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BTS performed from South Korea for the 2020 MTV Video Music Awards. Photo: MTV/AFP

Covid-19 can’t keep K-pop down: BTS label Big Hit Entertainment’s profit almost doubles over previous year

  • Despite the pandemic and halting of live performances, the K-pop label has gone from strength to strength
  • Online events, album sales, acquisitions and merchandising have pushed the US$54 million net quarterly profit
Tamar Hermanin United States

Many music companies have been struggling in 2020, but not Big Hit Entertainment: in the previous quarter, the home to BTS and other popular K-pop acts saw sales jump more than 50 per cent and net profits almost double, compared to the previous year.

On Monday, the South Korean entertainment powerhouse shared its preliminary results for the third quarter of 2020, revealing a steady increase across the board despite the lack of live events. The company credited this growth to album and official merchandise sales.

The acquisition of Pledis Entertainment, the home of boy bands Seventeen and Nu’est, also added to the financial gains.

The company recorded 484 billion won (US$436.5 million) in sales, 89.9 billion won in operating profit and 60.4 billion won of net profit throughout the quarter.

BTS’ label posted its profits for the last quarter, showing it doubled its earnings from last year. Photo: AFP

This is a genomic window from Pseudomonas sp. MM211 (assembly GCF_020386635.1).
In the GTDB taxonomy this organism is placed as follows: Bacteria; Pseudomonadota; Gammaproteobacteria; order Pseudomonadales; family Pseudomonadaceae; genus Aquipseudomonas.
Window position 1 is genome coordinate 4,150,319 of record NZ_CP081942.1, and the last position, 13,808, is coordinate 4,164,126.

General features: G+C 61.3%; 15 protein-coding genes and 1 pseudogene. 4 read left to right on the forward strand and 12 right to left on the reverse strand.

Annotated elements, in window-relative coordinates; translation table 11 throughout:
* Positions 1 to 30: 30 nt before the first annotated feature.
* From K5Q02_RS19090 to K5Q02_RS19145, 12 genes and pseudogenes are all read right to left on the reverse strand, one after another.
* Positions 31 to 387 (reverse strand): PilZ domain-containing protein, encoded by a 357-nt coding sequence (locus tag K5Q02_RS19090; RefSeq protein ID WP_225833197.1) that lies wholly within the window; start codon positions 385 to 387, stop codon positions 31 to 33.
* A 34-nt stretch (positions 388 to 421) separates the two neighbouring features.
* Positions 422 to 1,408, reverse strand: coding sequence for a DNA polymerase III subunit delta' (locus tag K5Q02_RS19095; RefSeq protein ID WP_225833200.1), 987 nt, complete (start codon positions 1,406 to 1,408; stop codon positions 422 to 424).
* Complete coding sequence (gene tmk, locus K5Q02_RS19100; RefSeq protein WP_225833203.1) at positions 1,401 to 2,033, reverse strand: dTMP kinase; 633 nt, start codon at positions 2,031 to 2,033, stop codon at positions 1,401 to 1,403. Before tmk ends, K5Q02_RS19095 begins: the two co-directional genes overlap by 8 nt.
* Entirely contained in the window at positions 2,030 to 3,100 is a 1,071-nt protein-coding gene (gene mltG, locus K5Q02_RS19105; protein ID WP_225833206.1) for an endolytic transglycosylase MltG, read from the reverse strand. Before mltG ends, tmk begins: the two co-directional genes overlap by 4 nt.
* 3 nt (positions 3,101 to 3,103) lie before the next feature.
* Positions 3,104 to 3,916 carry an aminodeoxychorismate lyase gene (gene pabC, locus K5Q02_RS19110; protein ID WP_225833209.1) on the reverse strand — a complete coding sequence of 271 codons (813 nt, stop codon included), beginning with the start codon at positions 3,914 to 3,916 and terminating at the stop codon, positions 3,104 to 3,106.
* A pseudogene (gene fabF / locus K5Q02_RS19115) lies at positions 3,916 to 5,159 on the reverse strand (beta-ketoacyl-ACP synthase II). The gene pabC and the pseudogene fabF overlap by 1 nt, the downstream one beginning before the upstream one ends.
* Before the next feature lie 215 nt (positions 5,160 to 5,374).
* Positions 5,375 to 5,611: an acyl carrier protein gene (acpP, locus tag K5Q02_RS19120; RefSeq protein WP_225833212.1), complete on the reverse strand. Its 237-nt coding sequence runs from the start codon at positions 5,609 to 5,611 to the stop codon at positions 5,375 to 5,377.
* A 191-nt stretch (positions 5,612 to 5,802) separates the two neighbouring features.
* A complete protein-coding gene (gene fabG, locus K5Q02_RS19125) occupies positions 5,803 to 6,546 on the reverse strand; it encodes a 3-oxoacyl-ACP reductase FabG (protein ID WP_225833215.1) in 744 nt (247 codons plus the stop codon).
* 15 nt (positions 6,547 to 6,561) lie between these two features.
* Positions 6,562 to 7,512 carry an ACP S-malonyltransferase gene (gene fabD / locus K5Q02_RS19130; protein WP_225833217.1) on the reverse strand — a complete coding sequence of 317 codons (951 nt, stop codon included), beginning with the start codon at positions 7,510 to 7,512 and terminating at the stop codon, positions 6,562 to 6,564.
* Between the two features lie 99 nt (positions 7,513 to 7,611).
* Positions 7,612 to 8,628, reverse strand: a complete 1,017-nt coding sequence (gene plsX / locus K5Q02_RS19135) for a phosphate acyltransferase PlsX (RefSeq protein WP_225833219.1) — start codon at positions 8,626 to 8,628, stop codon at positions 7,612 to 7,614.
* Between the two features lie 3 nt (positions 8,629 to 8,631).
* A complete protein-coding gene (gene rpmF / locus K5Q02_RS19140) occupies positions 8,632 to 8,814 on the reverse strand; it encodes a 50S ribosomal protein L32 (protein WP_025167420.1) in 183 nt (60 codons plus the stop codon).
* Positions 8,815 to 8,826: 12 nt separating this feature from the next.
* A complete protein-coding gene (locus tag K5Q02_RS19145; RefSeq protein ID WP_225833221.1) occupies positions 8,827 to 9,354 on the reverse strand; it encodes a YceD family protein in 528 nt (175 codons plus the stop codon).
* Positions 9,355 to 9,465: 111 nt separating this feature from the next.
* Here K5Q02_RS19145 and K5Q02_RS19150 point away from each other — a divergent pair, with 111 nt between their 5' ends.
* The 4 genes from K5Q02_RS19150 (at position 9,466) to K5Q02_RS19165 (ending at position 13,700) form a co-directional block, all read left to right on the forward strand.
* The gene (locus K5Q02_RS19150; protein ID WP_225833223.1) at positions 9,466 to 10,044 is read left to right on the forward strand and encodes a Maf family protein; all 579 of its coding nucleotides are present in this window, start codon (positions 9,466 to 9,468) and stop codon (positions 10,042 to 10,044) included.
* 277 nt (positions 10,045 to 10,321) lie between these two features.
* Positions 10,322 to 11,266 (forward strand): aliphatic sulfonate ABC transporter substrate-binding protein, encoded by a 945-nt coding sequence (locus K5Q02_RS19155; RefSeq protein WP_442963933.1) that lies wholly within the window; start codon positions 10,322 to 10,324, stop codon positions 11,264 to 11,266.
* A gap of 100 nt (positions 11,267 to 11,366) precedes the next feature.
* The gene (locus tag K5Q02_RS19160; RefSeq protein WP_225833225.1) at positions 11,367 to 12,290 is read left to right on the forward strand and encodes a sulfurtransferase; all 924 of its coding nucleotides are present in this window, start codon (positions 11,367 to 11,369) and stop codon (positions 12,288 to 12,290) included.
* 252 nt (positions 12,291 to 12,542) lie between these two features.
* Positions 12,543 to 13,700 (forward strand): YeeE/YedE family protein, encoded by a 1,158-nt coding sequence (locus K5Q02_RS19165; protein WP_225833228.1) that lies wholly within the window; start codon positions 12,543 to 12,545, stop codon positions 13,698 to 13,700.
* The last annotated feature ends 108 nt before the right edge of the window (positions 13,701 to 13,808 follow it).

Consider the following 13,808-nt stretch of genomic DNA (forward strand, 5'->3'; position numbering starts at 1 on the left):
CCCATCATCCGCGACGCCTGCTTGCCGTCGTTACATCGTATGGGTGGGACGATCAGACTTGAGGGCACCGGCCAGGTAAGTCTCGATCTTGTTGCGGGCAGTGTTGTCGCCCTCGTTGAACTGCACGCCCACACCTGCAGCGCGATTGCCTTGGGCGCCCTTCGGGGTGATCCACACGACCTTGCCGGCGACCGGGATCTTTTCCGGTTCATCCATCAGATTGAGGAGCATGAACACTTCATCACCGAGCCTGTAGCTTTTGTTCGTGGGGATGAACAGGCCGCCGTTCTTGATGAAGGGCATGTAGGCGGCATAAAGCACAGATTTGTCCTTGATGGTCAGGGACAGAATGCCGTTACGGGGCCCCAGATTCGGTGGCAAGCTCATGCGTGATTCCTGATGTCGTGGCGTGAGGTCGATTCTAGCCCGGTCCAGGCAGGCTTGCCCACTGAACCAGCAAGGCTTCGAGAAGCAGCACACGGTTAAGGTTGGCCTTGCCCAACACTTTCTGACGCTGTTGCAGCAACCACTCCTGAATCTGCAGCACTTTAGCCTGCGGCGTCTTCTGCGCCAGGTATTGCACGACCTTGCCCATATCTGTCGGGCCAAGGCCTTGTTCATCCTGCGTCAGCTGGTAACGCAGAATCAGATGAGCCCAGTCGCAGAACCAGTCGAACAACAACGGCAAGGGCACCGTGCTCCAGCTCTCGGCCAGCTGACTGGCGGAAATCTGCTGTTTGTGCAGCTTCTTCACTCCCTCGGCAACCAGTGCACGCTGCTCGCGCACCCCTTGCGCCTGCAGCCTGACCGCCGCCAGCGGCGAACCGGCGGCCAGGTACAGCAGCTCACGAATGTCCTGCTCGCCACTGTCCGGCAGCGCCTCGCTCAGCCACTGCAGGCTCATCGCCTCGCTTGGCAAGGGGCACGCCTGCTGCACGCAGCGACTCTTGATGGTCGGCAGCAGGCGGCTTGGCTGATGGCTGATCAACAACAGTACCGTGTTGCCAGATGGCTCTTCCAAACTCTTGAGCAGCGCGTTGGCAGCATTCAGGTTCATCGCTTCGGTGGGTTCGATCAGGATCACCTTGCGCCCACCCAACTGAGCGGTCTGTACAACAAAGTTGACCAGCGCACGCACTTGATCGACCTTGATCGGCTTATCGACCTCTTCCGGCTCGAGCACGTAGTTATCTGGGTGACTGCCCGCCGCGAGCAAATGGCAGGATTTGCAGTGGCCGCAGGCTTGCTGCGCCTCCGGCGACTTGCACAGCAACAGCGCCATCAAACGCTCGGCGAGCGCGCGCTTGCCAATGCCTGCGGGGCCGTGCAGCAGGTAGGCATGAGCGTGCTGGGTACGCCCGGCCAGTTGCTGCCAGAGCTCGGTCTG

Compared to last year, the figures represent increases of 54 per cent, 73 per cent and 92 per cent respectively. And compared to the second quarter of 2020, the figures represent increases of 22 per cent, 38 per cent and 51 per cent respectively.

This is the first quarterly report released by Big Hit Entertainment since the South Korean company went public in October. The IPO proved to be volatile, with the share price experiencing significant dips shortly after going public.

Currently on the upswing ahead of BTS’ new album, BE, set to drop on Friday, share prices surged after the publication of the report.

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Although the global music industry has been experiencing hardship due to the global coronavirus pandemic, the K-pop industry has been quick to adapt to the situation.

Big Hit and its subsidiaries, Pledis and Source Music, have all enjoyed good sales figures this year, and also staged online concert events, maintaining momentum and keeping fans engaged and spending money.